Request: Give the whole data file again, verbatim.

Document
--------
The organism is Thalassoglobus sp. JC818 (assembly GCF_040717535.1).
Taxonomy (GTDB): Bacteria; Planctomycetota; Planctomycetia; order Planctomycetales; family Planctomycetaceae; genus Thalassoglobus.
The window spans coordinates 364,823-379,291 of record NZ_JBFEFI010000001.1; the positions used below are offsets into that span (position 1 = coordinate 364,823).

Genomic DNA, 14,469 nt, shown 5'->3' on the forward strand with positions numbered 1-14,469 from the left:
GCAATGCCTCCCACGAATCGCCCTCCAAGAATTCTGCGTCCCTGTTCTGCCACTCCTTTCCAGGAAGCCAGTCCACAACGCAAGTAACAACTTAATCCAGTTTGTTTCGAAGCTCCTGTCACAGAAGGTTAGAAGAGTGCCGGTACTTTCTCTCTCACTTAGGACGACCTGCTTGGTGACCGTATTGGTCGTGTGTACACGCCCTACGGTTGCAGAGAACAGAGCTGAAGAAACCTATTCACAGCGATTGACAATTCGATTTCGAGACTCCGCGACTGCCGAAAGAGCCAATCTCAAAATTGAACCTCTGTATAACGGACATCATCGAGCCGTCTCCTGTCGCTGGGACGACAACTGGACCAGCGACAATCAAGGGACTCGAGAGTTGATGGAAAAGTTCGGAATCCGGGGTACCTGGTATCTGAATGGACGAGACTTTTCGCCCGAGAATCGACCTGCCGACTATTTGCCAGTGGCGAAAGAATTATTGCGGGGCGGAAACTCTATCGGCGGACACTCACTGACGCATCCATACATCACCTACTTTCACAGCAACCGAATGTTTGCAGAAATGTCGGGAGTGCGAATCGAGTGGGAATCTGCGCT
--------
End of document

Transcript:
The organism is Thalassoglobus sp. JC818 (assembly GCF_040717535.1).
Taxonomy (GTDB): Bacteria; Planctomycetota; Planctomycetia; order Planctomycetales; family Planctomycetaceae; genus Thalassoglobus.
The window spans coordinates 364,823-379,291 of record NZ_JBFEFI010000001.1; the positions used below are offsets into that span (position 1 = coordinate 364,823).

Genomic DNA, 14,469 nt, shown 5'->3' on the forward strand with positions numbered 1-14,469 from the left:
GCAATGCCTCCCACGAATCGCCCTCCAAGAATTCTGCGTCCCTGTTCTGCCACTCCTTTCCAGGAAGCCAGTCCACAACGCAAGTAACAACTTAATCCAGTTTGTTTCGAAGCTCCTGTCACAGAAGGTTAGAAGAGTGCCGGTACTTTCTCTCTCACTTAGGACGACCTGCTTGGTGACCGTATTGGTCGTGTGTACACGCCCTACGGTTGCAGAGAACAGAGCTGAAGAAACCTATTCACAGCGATTGACAATTCGATTTCGAGACTCCGCGACTGCCGAAAGAGCCAATCTCAAAATTGAACCTCTGTATAACGGACATCATCGAGCCGTCTCCTGTCGCTGGGACGACAACTGGACCAGCGACAATCAAGGGACTCGAGAGTTGATGGAAAAGTTCGGAATCCGGGGTACCTGGTATCTGAATGGACGAGACTTTTCGCCCGAGAATCGACCTGCCGACTATTTGCCAGTGGCGAAAGAATTATTGCGGGGCGGAAACTCTATCGGCGGACACTCACTGACGCATCCATACATCACCTACTTTCACAGCAACCGAATGTTTGCAGAAATGTCGGGAGTGCGAATCGAGTGGGAATCTGCGCT